"Nothing Succeeds like Success" said the French writer Alexandre Dumas, and scientists from the Indian Space Research Organization couldn't agree more.
“Nothing Succeeds like Success” said the French writer Alexandre Dumas, and scientists from the Indian Space Research Organization (ISRO) couldn’t agree more.
Scripting another success story, “The Indian Space Research Organization (ISRO) successfully tested its indigenously developed Cryogenic Upper Stage (CUS) for GSLV MkIII on February 17, 2017. The cryogenic stage designated as C25 was tested for a flight duration of 640 seconds at ISRO’s Propulsion Complex (IPRC) in Mahendragiri. The C25 Stage had earlier been tested successfully for 50 seconds on January 25, 2017 to validate all the systems,” said an official release from ISRO.
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In what is slated to be ISRO’s biggest satellite launch in its history, the Indian space agency is looking to launch a 3.2 ton satellite – the GSAT 19E – soon, from its spaceport the Satish Dhawan Space Center (SDSC) at Sriharikota.
The GSAT satellites are India’s indigenously developed technologies of communications satellites, used for digital audio, data and video broadcasting.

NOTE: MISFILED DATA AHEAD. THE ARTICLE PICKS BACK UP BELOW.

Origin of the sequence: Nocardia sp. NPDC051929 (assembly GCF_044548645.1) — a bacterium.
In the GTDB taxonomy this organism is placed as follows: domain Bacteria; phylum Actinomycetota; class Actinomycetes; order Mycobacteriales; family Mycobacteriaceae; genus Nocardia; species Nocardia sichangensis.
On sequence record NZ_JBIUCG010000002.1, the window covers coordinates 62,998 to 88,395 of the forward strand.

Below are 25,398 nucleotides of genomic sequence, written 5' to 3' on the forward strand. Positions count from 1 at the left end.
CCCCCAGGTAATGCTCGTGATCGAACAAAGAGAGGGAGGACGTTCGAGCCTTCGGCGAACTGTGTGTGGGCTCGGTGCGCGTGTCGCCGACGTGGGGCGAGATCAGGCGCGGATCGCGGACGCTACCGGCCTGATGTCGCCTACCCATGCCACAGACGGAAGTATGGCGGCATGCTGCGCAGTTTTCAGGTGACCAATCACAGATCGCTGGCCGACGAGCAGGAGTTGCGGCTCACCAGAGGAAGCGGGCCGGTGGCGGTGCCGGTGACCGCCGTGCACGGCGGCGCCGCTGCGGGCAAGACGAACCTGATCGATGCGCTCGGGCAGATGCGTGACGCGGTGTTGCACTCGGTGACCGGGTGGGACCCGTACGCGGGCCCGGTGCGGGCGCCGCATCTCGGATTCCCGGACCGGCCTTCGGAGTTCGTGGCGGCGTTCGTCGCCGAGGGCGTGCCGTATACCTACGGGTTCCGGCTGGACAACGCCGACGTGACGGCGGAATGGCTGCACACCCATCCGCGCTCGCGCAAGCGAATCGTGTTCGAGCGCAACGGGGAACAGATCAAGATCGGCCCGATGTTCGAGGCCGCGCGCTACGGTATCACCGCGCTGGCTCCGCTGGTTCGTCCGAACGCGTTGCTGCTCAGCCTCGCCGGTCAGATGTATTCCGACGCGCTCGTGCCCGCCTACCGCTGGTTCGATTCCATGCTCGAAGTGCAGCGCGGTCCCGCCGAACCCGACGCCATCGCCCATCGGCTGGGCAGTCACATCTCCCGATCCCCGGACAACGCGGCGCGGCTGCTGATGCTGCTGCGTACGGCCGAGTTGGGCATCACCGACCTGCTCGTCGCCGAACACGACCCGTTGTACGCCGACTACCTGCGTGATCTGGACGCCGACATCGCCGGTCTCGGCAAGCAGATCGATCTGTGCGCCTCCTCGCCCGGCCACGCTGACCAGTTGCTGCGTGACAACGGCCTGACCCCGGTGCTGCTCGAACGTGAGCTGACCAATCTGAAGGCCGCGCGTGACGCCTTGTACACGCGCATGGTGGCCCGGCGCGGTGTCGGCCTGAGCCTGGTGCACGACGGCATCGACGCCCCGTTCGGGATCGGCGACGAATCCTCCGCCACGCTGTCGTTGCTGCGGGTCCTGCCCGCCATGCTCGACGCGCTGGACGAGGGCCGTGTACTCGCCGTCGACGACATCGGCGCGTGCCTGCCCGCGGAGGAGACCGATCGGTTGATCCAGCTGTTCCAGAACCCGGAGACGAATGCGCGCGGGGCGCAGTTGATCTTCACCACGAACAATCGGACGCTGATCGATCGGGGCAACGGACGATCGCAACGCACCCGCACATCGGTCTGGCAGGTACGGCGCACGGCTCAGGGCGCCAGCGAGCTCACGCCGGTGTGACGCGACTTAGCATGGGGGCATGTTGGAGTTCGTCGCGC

Hence, the recent successful C25 test is a significant milestone in the annals of ISRO, as it is the last in the series of engine and stage development hot tests before the first development flight of the GSLV MkIII.
The Salient Features of ISRO’s Cryogenic Upper Stage (CUS) – The C25 (source ISRO)
• The C25 stage uses Liquid Oxygen (LOX) and Liquid Hydrogen (LH2) propellant combination.
• The stage carries 27.8 tons of propellants loaded in two independent tanks.
• Development of a cryogenic stage has unique design challenges, with liquid Hydrogen stored at -253 deg C and liquid Oxygen stored at -195 deg C in its tanks. To store these cryogenic fluids, special multi-layer insulation is provided for the tanks and other structures.
• The C25 has a length of 13.5 m (44 ft), diameter 4.0 m (13.1 ft); propellant mass of 27,000 kg (60,000 lbs); one Engine: the C20; thrust developed 200 kN; specific impulse: 443 secs; burn time: 586 secs.
• A large team of ISRO scientists have worked on the design, development and testing of the C25 CUS, they were led by the Liquid Propulsion Systems Centre (LPSC), Mahendragiri, with support from various system development agencies from other ISRO centres like Vikram Sarabhai Space Centre, Trivandrum, ISRO Propulsion Complex, Mahendragiri and Sathish Dhawan Space Centre (SDSC), Sriharikota.
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ISRO says that, “the flight cryogenic stage is in advanced stage of realization, and forms the upper stage of GSLV MkIII the next generation launch vehicle of ISRO, capable of launching 4 ton class satellites into Geosynchronous Transfer Orbit. The vehicle consists of two solid strap-ons (S200), motors, one earth storable liquid core stage (L110) and the Cryogenic Upper Stage (C25).” It also adds that, “The GSLV MkIII vehicle-integration activities are in progress at SDSC, SHAR for its first development flight (GSLV MkIII-D1) targeted for April 2017”.
All pictures: ISRO
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